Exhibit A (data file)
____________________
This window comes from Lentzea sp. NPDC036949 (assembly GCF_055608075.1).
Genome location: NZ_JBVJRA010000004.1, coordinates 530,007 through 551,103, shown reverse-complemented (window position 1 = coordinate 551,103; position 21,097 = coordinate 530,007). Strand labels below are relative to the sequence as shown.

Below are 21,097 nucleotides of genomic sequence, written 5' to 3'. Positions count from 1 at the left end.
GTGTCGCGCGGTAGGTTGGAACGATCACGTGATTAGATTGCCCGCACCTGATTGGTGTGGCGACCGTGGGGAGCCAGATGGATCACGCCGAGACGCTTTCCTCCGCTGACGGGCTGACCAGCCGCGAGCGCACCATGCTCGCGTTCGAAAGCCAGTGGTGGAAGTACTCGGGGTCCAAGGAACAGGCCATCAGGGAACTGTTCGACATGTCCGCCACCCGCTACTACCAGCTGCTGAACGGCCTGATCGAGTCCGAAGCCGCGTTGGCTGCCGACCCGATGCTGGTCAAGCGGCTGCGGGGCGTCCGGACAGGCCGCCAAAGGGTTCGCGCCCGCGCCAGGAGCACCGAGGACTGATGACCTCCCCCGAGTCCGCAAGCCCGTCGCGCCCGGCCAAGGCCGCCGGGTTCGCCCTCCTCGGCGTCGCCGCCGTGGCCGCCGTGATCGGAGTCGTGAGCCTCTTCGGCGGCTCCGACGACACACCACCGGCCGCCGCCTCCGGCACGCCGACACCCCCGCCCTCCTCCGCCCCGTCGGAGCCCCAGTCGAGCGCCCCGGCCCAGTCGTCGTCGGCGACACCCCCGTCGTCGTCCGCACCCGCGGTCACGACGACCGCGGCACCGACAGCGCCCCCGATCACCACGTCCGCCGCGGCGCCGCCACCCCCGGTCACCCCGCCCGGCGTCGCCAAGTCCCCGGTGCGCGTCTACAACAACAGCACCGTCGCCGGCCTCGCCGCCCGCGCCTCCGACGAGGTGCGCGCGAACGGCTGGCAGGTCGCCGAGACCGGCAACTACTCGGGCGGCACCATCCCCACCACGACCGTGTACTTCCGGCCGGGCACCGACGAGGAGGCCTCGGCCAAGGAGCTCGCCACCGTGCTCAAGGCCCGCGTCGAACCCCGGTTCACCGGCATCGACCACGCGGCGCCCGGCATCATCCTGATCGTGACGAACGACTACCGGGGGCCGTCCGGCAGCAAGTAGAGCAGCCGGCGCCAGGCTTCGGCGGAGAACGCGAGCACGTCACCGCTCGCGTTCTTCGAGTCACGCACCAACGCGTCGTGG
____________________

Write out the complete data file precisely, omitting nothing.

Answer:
This window comes from Lentzea sp. NPDC036949 (assembly GCF_055608075.1).
Genome location: NZ_JBVJRA010000004.1, coordinates 530,007 through 551,103, shown reverse-complemented (window position 1 = coordinate 551,103; position 21,097 = coordinate 530,007). Strand labels below are relative to the sequence as shown.

Below are 21,097 nucleotides of genomic sequence, written 5' to 3'. Positions count from 1 at the left end.
GTGTCGCGCGGTAGGTTGGAACGATCACGTGATTAGATTGCCCGCACCTGATTGGTGTGGCGACCGTGGGGAGCCAGATGGATCACGCCGAGACGCTTTCCTCCGCTGACGGGCTGACCAGCCGCGAGCGCACCATGCTCGCGTTCGAAAGCCAGTGGTGGAAGTACTCGGGGTCCAAGGAACAGGCCATCAGGGAACTGTTCGACATGTCCGCCACCCGCTACTACCAGCTGCTGAACGGCCTGATCGAGTCCGAAGCCGCGTTGGCTGCCGACCCGATGCTGGTCAAGCGGCTGCGGGGCGTCCGGACAGGCCGCCAAAGGGTTCGCGCCCGCGCCAGGAGCACCGAGGACTGATGACCTCCCCCGAGTCCGCAAGCCCGTCGCGCCCGGCCAAGGCCGCCGGGTTCGCCCTCCTCGGCGTCGCCGCCGTGGCCGCCGTGATCGGAGTCGTGAGCCTCTTCGGCGGCTCCGACGACACACCACCGGCCGCCGCCTCCGGCACGCCGACACCCCCGCCCTCCTCCGCCCCGTCGGAGCCCCAGTCGAGCGCCCCGGCCCAGTCGTCGTCGGCGACACCCCCGTCGTCGTCCGCACCCGCGGTCACGACGACCGCGGCACCGACAGCGCCCCCGATCACCACGTCCGCCGCGGCGCCGCCACCCCCGGTCACCCCGCCCGGCGTCGCCAAGTCCCCGGTGCGCGTCTACAACAACAGCACCGTCGCCGGCCTCGCCGCCCGCGCCTCCGACGAGGTGCGCGCGAACGGCTGGCAGGTCGCCGAGACCGGCAACTACTCGGGCGGCACCATCCCCACCACGACCGTGTACTTCCGGCCGGGCACCGACGAGGAGGCCTCGGCCAAGGAGCTCGCCACCGTGCTCAAGGCCCGCGTCGAACCCCGGTTCACCGGCATCGACCACGCGGCGCCCGGCATCATCCTGATCGTGACGAACGACTACCGGGGGCCGTCCGGCAGCAAGTAGAGCAGCCGGCGCCAGGCTTCGGCGGAGAACGCGAGCACGTCACCGCTCGCGTTCTTCGAGTCACGCACCAACGCGTCGTGG